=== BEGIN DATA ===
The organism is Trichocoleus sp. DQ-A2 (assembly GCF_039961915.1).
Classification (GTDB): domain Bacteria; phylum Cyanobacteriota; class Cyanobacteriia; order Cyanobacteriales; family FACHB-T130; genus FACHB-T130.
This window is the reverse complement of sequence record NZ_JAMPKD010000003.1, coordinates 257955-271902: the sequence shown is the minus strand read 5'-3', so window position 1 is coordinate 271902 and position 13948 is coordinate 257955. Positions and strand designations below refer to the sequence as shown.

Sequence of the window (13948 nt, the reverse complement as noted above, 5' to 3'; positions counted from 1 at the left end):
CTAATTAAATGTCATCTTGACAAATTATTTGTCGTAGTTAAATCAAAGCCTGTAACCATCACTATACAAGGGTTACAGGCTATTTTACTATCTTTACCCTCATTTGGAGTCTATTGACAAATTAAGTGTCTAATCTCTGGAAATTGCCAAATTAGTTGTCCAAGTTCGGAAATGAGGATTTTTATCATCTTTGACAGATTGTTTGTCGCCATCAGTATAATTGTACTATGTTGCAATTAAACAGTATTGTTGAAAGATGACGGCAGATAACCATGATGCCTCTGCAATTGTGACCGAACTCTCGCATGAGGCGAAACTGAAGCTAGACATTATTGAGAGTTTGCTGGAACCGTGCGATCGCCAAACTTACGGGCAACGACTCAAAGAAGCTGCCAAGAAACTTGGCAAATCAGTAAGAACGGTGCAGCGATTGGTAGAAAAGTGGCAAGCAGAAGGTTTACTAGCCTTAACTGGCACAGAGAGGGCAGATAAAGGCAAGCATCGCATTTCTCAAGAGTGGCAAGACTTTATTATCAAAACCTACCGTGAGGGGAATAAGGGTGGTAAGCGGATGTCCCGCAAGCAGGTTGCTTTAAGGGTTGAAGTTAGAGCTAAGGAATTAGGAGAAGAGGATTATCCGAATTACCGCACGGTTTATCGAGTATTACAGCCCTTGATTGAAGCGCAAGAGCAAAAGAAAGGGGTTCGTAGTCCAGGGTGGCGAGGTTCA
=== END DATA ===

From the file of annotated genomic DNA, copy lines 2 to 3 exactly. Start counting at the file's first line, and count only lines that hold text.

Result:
Classification (GTDB): domain Bacteria; phylum Cyanobacteriota; class Cyanobacteriia; order Cyanobacteriales; family FACHB-T130; genus FACHB-T130.
This window is the reverse complement of sequence record NZ_JAMPKD010000003.1, coordinates 257955-271902: the sequence shown is the minus strand read 5'-3', so window position 1 is coordinate 271902 and position 13948 is coordinate 257955. Positions and strand designations below refer to the sequence as shown.